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I'm trying to create a little program in Unity3D that positions the planets in 3D space at a given time. I've followed this document: http://stjarnhimlen.se/comp/ppcomp.html.

Using the data from section 4 and the code from section 6 and 7 I should have the correct algorithm right? I did skip on the changes in the orbital attributes (eg + 4.70935E-5 * d) because I just need to have them move in a set orbit. I don;t really need them to change over time. For now I'm just increasing the mean anomaly over time without taking the period in account.

The problem is that the planets do not seem to get the correct offset to the ecliptic, and their movement is really weird: they speed up, then slow down and reverse in their paths. Here is a video of their movement: https://www.youtube.com/watch?v=zHOBChFpan0

It looks like the eccentricity is correct on their ellipses and the distances to the sun are also correct, but the rest is just wrong. I'm not that great at math or astronomy to fully understand what's going on in this algorithm, but I'm hoping someone here might spot the error.

using UnityEngine;
using System;

public class Orbit : MonoBehaviour 
{
public float longitudeOfTheAscendingNode;
public float inclination;
public float argumentOfPerihelion;
public float semimajorAxis;
public float eccentricity;

public float meanAnomalySpeed = 0.1f;

float M = 0; //mean anomaly

void Update()
{
    SetPosition();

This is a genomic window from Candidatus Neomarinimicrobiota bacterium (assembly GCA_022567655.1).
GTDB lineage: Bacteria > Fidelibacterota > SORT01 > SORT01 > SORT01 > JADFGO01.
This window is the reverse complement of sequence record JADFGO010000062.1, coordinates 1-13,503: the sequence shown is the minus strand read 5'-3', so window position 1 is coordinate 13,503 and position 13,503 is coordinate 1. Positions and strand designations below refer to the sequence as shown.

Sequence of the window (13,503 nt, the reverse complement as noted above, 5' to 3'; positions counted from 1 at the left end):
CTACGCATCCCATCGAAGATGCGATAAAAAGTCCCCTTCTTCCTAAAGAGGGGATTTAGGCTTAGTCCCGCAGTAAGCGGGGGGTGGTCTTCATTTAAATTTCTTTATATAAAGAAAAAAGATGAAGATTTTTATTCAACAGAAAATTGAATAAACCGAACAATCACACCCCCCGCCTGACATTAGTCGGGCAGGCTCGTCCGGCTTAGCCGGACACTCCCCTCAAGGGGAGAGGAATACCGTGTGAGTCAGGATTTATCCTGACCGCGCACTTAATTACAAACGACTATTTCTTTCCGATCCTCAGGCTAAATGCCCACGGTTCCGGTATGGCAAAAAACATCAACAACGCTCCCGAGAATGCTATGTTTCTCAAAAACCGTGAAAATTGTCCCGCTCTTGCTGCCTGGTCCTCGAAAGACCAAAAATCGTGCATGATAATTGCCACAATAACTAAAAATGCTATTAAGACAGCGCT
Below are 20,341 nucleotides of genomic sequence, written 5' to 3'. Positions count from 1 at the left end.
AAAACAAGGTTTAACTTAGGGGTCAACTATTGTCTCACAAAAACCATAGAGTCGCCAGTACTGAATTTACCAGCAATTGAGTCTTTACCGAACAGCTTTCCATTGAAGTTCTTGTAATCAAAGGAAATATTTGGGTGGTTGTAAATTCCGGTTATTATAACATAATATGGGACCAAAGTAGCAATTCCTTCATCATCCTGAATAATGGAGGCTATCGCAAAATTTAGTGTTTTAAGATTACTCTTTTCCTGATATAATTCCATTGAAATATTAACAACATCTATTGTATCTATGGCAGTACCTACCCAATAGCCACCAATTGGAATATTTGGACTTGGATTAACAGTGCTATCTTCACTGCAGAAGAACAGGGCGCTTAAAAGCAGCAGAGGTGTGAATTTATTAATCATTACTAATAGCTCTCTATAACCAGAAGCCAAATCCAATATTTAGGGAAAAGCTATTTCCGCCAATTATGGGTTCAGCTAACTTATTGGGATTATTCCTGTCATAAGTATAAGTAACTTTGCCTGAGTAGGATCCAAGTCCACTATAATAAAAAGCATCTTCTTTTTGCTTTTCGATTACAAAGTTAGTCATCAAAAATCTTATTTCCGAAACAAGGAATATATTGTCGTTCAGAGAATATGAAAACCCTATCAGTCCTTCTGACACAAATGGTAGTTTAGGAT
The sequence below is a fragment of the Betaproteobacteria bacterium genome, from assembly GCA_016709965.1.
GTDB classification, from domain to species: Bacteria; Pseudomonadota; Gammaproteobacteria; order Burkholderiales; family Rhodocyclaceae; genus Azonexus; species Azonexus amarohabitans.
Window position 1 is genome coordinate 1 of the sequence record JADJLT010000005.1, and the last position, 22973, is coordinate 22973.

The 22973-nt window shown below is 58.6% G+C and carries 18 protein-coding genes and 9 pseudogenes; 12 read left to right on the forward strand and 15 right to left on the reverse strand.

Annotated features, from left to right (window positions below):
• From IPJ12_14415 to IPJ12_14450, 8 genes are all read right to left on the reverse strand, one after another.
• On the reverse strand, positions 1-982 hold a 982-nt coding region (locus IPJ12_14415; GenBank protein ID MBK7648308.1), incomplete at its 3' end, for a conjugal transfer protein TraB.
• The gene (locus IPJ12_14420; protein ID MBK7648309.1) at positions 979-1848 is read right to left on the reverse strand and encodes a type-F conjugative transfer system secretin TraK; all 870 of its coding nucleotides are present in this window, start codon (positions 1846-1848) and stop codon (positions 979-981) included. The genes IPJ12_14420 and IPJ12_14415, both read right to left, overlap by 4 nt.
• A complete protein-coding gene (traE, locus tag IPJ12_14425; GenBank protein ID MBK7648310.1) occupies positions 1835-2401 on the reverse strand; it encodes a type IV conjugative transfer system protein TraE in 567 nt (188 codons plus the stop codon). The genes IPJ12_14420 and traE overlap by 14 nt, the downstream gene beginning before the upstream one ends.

}

void SetPosition()
{
    float N = longitudeOfTheAscendingNode;
    float i = inclination;
    float w = argumentOfPerihelion;
    float a = semimajorAxis;
    float e = eccentricity;

    float E = M + e * (180 / Mathf.PI) * Mathf.Sin(M) * (1 + e * Mathf.Cos(M));

    float xv = a * (Mathf.Cos(E) - e);
    float yv = a * (Mathf.Sqrt(1 - e * e) * Mathf.Sin(E));

    float v = Mathf.Atan2(yv, xv);
    float r = Mathf.Sqrt(xv * xv + yv * yv);

    float xx = r * (Mathf.Cos(N) * Mathf.Cos(v + w) - Mathf.Sin(N) * Mathf.Sin(v + w) * Mathf.Cos(i));
    float yy = r * (Mathf.Sin(N) * Mathf.Cos(v + w) + Mathf.Cos(N) * Mathf.Sin(v + w) * Mathf.Cos(i));
    float zz = r * (Mathf.Sin(v + w) * Mathf.Sin(i));

    transform.position = new Vector3(xx, yy, zz);

    M += meanAnomalySpeed * Time.deltaTime;
    if (M > 360)
        M -= 360;
}

}

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  • $\begingroup$ I think that this could also go to Stack Overflow, or the programming Stack Exchange since their community knows more about programming in general and how to control those orbital parameters. $\endgroup$ – MystaryPi Oct 26 '18 at 20:02
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I think E and M are in degrees in your code, but the trig functions in the math library in C# expect an argument in radians.

One way to handle this is to define constants radians = Pi/180 and degrees = 180/pi then always do Mathf.Sin(M*radians). You will also need to do this for the lines float xx=.

Alternatively, you could work entirely in radians. Convert all angles to radians at the start and only use radians in the code. You would need to convert n, i, w and M to radians and remember that e and v will also be in radians.

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